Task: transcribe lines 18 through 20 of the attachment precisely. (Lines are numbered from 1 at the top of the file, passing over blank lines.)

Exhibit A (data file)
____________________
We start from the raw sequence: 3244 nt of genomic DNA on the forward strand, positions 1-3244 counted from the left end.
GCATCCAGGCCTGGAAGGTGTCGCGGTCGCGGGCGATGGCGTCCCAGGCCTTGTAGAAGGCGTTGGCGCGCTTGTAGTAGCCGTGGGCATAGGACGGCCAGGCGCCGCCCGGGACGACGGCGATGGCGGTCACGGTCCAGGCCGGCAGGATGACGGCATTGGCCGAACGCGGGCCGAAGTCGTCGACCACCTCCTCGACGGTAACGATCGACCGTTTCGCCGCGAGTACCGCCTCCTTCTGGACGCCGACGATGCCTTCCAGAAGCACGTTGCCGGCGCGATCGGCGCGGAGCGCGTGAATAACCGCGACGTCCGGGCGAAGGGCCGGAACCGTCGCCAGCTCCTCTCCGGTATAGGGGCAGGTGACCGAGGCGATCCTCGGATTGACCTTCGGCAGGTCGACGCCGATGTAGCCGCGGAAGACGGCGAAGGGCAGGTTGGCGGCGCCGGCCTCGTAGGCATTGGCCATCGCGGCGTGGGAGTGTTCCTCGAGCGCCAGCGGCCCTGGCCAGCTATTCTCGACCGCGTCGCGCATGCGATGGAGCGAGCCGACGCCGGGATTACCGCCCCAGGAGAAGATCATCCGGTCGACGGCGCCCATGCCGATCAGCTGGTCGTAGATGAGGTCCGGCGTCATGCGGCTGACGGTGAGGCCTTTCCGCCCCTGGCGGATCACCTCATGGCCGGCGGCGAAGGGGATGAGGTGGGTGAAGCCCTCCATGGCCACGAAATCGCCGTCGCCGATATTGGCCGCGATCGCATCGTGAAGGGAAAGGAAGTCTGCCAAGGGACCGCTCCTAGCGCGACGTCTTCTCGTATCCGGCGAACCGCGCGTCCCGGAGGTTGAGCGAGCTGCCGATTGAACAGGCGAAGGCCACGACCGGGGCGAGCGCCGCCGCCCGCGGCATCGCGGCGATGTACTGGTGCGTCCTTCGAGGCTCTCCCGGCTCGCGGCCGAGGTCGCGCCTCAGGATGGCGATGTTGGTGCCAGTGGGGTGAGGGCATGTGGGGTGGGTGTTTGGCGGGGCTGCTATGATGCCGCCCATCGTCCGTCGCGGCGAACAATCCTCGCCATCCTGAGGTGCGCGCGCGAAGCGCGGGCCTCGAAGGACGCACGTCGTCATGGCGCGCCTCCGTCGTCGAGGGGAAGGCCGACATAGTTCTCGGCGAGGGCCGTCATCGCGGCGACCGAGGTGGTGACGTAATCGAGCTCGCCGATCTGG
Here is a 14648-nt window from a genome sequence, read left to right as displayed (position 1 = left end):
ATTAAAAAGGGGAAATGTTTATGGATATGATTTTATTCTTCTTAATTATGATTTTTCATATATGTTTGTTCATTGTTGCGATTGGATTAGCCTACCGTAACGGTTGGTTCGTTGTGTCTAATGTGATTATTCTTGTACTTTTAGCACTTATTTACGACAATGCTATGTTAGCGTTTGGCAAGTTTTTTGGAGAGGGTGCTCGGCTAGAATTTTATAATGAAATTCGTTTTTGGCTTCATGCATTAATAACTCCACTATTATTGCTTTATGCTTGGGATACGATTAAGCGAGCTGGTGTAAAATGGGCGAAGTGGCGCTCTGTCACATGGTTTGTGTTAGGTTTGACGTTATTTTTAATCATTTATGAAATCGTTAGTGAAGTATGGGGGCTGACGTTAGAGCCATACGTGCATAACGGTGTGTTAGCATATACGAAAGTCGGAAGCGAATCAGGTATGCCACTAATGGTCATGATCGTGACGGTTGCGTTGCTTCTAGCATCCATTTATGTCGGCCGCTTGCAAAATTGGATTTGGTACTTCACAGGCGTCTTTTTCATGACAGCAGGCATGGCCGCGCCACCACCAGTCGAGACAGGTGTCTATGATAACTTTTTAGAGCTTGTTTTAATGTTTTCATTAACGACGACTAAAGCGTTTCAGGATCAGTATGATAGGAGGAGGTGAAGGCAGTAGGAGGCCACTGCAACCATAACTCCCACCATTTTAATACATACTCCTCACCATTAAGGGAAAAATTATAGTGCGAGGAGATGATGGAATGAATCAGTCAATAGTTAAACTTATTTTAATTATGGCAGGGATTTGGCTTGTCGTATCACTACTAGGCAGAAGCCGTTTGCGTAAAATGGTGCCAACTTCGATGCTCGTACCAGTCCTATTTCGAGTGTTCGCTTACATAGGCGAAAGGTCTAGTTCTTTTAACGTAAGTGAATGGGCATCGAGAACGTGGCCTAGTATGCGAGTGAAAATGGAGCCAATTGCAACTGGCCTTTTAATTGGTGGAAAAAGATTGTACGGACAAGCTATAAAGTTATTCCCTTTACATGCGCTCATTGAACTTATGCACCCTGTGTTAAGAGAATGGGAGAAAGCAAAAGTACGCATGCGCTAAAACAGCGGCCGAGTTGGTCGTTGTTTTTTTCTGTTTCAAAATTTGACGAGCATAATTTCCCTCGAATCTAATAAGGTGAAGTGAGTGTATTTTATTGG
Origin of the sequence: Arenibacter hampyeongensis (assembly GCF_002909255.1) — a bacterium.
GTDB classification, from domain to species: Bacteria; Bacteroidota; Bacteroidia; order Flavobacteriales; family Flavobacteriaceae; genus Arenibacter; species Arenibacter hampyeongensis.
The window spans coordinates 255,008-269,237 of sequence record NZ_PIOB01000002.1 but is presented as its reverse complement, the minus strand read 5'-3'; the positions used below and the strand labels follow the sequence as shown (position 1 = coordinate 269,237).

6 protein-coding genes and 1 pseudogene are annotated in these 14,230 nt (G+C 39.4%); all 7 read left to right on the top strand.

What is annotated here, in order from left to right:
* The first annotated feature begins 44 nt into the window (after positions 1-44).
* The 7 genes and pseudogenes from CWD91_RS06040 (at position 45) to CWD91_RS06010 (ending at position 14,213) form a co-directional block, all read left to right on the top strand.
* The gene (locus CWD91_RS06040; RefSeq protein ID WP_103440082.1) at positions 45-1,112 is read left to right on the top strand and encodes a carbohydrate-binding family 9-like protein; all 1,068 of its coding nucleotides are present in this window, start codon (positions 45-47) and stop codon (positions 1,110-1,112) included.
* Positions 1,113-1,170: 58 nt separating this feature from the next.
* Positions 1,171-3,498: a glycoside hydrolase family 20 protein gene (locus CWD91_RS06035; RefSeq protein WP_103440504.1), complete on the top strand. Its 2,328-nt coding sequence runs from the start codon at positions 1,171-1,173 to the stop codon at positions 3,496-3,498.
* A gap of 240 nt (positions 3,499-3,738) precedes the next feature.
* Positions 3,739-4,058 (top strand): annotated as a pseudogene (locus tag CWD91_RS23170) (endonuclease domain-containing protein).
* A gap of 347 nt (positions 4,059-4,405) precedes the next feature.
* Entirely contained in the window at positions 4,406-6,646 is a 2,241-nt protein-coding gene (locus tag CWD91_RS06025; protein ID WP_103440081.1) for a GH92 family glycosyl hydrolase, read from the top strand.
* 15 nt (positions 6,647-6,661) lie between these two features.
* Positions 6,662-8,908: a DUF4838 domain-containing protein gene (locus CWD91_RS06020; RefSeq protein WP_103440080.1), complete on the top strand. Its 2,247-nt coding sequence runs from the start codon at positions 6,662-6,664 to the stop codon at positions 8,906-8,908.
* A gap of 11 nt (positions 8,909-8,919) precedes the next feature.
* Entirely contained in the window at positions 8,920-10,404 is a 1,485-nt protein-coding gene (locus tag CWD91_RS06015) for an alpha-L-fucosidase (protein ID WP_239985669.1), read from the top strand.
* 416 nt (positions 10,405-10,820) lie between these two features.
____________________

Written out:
* Entirely contained in the window at positions 4,406-6,646 is a 2,241-nt protein-coding gene (locus tag CWD91_RS06025; protein ID WP_103440081.1) for a GH92 family glycosyl hydrolase, read from the top strand.
* 15 nt (positions 6,647-6,661) lie between these two features.
* Positions 6,662-8,908: a DUF4838 domain-containing protein gene (locus CWD91_RS06020; RefSeq protein WP_103440080.1), complete on the top strand. Its 2,247-nt coding sequence runs from the start codon at positions 6,662-6,664 to the stop codon at positions 8,906-8,908.